Pain points: What frustrates your customers? If you know this, you can offer a solution to their pain points.
Preferred content channels: Knowing your customers’ preferred sites, social media channels, and apps can tell you how best to reach them. Are they young and Snapchat-oriented, baby boomers who have recently embraced Facebook, or something else?
If you have a unique business, you should be able to create a unique buyer’s persona. The ways to gather information to create a persona and guide content creation for ecommerce can include:
Form fields to capture personal information on your website
Interviews with existing and potential customers
Feedback and insights from your sales and marketing teams
By entering your buyer's mindset and creating a persona, you can develop a customer journey map that outlines their buying process so that you can offer content against that.
For example, Bill wants to become handier and buy a power drill and bits. Still, he’s intimidated by retail locations with hardcore professional builders who seem to be speaking an alien language. However, he’s attracted to the type of hardware retailer aimed at home handypersons, providing information in layperson’s terms, and many helpful how-to tutorials. The hardware company deliberately providing this information based on buyer needs would link to a selection of appropriate drills and bits on their site, making the sale if they have done their job right.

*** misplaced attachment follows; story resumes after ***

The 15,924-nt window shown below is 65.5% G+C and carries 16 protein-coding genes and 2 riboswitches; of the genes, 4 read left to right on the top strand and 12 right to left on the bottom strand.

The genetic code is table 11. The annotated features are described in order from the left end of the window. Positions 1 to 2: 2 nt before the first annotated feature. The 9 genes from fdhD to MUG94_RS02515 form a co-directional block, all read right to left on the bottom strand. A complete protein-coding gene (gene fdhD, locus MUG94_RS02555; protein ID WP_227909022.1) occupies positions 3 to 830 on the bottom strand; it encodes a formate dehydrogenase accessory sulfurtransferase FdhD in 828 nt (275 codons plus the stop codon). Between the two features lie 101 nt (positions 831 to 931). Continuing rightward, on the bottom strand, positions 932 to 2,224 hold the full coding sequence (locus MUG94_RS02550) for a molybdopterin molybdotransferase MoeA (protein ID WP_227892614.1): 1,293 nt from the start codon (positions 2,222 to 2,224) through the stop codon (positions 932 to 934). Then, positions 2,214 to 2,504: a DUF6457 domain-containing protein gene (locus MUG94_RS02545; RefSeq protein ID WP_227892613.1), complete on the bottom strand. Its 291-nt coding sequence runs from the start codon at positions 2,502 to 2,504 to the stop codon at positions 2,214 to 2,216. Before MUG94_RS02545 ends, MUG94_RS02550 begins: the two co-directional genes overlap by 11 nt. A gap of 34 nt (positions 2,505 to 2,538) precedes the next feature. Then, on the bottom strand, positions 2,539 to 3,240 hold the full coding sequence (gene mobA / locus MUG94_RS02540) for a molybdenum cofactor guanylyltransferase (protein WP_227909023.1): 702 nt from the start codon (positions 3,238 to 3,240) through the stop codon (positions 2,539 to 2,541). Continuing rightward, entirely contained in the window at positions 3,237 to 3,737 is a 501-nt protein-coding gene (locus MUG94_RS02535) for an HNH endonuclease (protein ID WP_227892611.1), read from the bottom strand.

Step 2: Learn How Your Audience Consumes Content
By looking at your internal data or exploring industry trends, you should figure out how your target likes to consume content to reach them the same way with your ecommerce website content.
Some questions you’ll want to answer include:
What is the most popular social media channel for my target audience?
Is there a specific type of content they prefer (e.g., video, long-form content, whitepaper)?
Does my target audience prefer to make purchases off their phone?
How long is my target audience willing to spend reviewing content?